I hear that too.  I also heard about 4 months ago that the training on the class 166 was being done before they arrived and we would be off to a fresh start and see massive improvements very quickly in the new year.

I do compliment GWR on their current training and recruitment - in that there are lots of new staff on the trains shadowing and being taught by the experienced team we already have.   And I do look forward to seeing those new people in the hopefully-soon future starting to take the load off the current team and being able (on the train manager side) to increase on-train customer service on short runs between ungated stations so that everyone will be offered the opportunity to pay for their journey.
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Timmer
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« Reply #4 on: March 10, 2018, 08:19:06 am »

There is no doubt that since the start of the year we’ve seen a huge improvement on West local services not been cancelled due to train crew issues.
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TaplowGreen
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« Reply #5 on: March 10, 2018, 09:44:17 am »

There is no doubt that since the start of the year we’ve seen a huge improvement on West local services not been cancelled due to train crew issues.

Unfortunately everywhere else the situation seems to be deterioriating in this regard.
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Timmer
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« Reply #6 on: March 10, 2018, 09:59:27 am »

There is no doubt that since the start of the year we’ve seen a huge improvement on West local services not been cancelled due to train crew issues.

Unfortunately everywhere else the situation seems to be deterioriating in this regard.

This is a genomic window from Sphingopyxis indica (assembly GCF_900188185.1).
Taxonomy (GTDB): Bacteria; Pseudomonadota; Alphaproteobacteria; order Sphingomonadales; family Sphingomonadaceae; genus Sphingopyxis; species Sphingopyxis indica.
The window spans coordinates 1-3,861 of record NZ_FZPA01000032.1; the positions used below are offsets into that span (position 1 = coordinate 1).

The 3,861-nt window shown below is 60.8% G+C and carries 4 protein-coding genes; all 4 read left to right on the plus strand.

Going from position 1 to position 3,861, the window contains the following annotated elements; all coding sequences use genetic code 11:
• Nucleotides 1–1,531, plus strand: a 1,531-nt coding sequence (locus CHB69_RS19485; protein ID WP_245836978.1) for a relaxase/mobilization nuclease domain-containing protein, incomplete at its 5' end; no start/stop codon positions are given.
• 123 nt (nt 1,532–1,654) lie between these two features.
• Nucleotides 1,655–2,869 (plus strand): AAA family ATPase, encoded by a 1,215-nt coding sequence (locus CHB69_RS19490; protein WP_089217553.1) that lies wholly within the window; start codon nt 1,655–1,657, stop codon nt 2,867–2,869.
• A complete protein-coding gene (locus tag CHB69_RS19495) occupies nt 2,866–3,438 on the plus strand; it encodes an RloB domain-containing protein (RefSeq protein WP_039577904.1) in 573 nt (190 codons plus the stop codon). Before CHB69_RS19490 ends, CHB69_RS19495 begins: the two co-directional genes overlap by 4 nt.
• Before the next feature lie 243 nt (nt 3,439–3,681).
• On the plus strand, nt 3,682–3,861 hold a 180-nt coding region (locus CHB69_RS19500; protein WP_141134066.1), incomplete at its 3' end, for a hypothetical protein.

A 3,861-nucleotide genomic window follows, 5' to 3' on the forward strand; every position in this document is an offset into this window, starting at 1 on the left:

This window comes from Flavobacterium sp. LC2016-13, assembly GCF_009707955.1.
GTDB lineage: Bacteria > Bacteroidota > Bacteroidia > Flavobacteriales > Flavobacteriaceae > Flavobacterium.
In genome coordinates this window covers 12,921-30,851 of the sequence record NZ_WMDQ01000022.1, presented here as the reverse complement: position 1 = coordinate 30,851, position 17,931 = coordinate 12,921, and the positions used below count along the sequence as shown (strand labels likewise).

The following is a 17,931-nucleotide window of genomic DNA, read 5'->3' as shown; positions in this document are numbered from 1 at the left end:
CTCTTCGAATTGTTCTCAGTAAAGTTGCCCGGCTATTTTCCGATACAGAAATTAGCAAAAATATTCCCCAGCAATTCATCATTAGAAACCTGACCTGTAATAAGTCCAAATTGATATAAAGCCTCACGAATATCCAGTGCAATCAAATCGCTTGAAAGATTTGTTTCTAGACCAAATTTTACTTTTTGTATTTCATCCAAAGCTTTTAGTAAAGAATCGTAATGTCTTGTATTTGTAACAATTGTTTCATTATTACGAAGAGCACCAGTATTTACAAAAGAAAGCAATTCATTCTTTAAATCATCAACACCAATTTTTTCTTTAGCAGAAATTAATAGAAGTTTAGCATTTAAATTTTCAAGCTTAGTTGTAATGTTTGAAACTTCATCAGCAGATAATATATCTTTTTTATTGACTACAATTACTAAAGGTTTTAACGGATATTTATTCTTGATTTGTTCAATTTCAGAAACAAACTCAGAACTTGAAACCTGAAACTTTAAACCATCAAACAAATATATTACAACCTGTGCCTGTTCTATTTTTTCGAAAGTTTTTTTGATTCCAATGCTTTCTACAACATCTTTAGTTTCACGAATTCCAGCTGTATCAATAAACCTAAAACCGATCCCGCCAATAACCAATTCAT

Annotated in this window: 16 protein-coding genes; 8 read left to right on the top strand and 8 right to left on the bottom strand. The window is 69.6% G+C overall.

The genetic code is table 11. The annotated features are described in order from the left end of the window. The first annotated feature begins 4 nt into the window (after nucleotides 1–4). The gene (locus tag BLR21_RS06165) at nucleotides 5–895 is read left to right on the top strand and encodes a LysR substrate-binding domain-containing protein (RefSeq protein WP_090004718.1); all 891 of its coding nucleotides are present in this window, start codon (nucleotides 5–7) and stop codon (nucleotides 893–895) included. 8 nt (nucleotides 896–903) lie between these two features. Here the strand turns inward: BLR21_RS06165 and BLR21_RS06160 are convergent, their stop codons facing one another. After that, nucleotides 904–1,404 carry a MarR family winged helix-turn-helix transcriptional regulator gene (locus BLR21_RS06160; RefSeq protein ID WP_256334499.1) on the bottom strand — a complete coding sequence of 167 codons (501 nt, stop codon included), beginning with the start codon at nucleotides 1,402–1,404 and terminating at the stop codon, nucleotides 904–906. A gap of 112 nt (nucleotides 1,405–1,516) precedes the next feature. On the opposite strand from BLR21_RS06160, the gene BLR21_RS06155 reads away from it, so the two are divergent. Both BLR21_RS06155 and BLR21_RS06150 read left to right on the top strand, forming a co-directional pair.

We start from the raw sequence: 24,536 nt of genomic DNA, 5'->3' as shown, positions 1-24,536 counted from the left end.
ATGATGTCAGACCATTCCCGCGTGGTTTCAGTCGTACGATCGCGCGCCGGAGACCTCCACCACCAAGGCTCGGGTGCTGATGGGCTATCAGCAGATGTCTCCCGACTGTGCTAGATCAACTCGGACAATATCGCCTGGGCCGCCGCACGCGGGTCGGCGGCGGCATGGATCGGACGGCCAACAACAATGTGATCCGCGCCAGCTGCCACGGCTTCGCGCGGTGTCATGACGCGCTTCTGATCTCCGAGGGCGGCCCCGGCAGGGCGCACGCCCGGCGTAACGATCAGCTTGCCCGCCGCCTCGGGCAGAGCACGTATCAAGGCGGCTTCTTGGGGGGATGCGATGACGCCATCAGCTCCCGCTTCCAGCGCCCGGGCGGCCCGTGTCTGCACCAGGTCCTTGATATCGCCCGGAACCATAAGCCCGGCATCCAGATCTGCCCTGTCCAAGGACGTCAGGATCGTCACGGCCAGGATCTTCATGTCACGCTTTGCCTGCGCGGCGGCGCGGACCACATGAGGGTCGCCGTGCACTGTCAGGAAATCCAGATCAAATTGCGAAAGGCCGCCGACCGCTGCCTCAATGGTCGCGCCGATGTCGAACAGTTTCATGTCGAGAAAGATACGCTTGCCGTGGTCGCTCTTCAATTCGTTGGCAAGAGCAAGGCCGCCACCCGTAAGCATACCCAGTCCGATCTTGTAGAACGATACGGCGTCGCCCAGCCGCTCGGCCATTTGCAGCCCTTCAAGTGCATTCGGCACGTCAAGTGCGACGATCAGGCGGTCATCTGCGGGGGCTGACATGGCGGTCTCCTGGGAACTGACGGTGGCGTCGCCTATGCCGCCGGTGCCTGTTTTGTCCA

Sure has.
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grahame
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« Reply #7 on: March 21, 2018, 05:47:43 am »

Although a "Heart of Wessex" thread, we have wandered off into the slightly more general topic of the reliability of services at the more distant outposts.   Our headline map on the top of the forum so often shows issues with trains to / from Brighton - quite out of proportion to the number of services run.  Is this because those services have a far longer running time than most, so stay on the map longer, or are they inherently unreliable?

Recent Time Trains ... checked yesterday, Monday to Fridays during last 100 days:





And having just posted that ... a blue line has appeared on the map ...

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08:59 Brighton to Great Malvern due 14:30
08:59 Brighton to Great Malvern due 14:30 will be cancelled.
This is due to a fault with the signalling system.
Last Updated:21/03/2018 05:12
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bradshaw
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« Reply #8 on: March 21, 2018, 08:58:53 am »

The reliability of the first two from Weymouth to Bristol over the last eight weeks; 68% and 47% respectively, with average arrival being 14 and 12.5 late.
The spread being from RT to 34 late or cancelled for the first and RT TO 23 late or cancelled for the second.
Over 12 weeks the figures are 70% and 55%, suggesting that this is not just weather related.
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tramway
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« Reply #9 on: March 29, 2018, 01:59:33 pm »

The loss of engineers was always going to happen, and probably forseable in any competent corporate governance structure.

Sadly First Group seem to have just left them to follow the money, and the shiney new undercover maintenance facilities up the road, unsurprising.

This has left a frequent stock fill in of the 3 car150/1's on the Portsmouth Cardiff's, and on Fridays without the added 153 or 150 2 car makes an entertaining journey.

And you can just hear the claims from First that they have added X extra seats by running Turbos on this route. Not that everyone of their passengers is royayl pissed off with the stock.